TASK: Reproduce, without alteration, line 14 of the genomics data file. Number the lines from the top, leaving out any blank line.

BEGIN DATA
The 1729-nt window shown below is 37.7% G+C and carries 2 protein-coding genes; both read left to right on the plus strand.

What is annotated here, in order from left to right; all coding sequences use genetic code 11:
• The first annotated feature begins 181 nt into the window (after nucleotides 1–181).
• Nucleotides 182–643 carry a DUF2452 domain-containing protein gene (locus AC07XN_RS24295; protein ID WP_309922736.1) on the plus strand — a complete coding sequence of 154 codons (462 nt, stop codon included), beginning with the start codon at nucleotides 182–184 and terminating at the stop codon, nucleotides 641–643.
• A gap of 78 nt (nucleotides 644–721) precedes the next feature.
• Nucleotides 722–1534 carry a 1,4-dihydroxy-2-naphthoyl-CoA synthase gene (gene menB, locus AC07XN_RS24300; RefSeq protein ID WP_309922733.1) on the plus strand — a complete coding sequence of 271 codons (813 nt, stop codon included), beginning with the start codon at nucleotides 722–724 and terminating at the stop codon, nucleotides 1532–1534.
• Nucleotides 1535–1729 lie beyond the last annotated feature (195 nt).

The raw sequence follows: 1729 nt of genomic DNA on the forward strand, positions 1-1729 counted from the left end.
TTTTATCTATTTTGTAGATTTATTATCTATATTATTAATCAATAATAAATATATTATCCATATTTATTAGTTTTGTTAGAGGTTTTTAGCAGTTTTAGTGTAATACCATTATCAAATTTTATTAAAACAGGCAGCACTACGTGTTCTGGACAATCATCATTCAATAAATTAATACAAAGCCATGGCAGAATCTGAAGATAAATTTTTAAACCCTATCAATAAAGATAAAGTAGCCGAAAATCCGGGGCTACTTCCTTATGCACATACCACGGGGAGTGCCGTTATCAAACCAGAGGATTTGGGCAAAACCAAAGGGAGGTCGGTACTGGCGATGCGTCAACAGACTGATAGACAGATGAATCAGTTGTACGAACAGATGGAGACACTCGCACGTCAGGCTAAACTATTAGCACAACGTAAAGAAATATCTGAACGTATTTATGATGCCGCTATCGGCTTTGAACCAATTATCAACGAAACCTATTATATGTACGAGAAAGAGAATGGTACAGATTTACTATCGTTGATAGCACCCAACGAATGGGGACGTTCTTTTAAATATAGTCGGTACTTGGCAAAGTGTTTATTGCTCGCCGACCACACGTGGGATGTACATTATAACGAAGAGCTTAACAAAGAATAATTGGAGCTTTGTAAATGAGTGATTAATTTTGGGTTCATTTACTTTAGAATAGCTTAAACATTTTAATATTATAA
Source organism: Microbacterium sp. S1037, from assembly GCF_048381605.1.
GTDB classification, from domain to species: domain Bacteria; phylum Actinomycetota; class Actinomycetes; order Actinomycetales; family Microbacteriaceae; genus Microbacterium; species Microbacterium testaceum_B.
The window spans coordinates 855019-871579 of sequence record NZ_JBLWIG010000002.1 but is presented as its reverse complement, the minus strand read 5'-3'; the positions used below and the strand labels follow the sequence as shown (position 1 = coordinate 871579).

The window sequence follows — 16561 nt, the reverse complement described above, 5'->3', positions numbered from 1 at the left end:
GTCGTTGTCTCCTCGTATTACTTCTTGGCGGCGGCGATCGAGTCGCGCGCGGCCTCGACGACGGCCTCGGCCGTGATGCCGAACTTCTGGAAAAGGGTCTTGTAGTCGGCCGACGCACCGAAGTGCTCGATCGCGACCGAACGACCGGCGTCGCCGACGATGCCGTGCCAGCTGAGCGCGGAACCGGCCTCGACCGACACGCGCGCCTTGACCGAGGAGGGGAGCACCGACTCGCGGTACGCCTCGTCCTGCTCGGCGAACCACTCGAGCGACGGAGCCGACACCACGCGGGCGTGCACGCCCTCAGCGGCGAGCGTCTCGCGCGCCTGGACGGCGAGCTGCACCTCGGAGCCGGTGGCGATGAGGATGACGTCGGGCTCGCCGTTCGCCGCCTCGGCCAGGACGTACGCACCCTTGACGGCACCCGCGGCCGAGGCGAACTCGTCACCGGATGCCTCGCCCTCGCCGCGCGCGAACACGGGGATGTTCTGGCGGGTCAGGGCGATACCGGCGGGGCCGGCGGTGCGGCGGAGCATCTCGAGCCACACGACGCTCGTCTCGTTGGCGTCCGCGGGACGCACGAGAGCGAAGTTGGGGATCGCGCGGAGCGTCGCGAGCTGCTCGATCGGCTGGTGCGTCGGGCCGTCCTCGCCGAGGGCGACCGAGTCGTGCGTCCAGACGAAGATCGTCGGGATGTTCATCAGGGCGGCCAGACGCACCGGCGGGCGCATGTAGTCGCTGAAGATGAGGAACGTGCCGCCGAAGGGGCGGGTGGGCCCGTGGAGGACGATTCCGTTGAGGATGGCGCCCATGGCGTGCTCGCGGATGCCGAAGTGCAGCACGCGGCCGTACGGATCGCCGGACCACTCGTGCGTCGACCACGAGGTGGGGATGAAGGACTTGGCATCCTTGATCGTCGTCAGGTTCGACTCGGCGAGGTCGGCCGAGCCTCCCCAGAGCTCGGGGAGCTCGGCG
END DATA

GTCGTTGTCTCCTCGTATTACTTCTTGGCGGCGGCGATCGAGTCGCGCGCGGCCTCGACGACGGCCTCGGCCGTGATGCCGAACTTCTGGAAAAGGGTCTTGTAGTCGGCCGACGCACCGAAGTGCTCGATCGCGACCGAACGACCGGCGTCGCCGACGATGCCGTGCCAGCTGAGCGCGGAACCGGCCTCGACCGACACGCGCGCCTTGACCGAGGAGGGGAGCACCGACTCGCGGTACGCCTCGTCCTGCTCGGCGAACCACTCGAGCGACGGAGCCGACACCACGCGGGCGTGCACGCCCTCAGCGGCGAGCGTCTCGCGCGCCTGGACGGCGAGCTGCACCTCGGAGCCGGTGGCGATGAGGATGACGTCGGGCTCGCCGTTCGCCGCCTCGGCCAGGACGTACGCACCCTTGACGGCACCCGCGGCCGAGGCGAACTCGTCACCGGATGCCTCGCCCTCGCCGCGCGCGAACACGGGGATGTTCTGGCGGGTCAGGGCGATACCGGCGGGGCCGGCGGTGCGGCGGAGCATCTCGAGCCACACGACGCTCGTCTCGTTGGCGTCCGCGGGACGCACGAGAGCGAAGTTGGGGATCGCGCGGAGCGTCGCGAGCTGCTCGATCGGCTGGTGCGTCGGGCCGTCCTCGCCGAGGGCGACCGAGTCGTGCGTCCAGACGAAGATCGTCGGGATGTTCATCAGGGCGGCCAGACGCACCGGCGGGCGCATGTAGTCGCTGAAGATGAGGAACGTGCCGCCGAAGGGGCGGGTGGGCCCGTGGAGGACGATTCCGTTGAGGATGGCGCCCATGGCGTGCTCGCGGATGCCGAAGTGCAGCACGCGGCCGTACGGATCGCCGGACCACTCGTGCGTCGACCACGAGGTGGGGATGAAGGACTTGGCATCCTTGATCGTCGTCAGGTTCGACTCGGCGAGGTCGGCCGAGCCTCCCCAGAGCTCGGGGAGCTCGGCG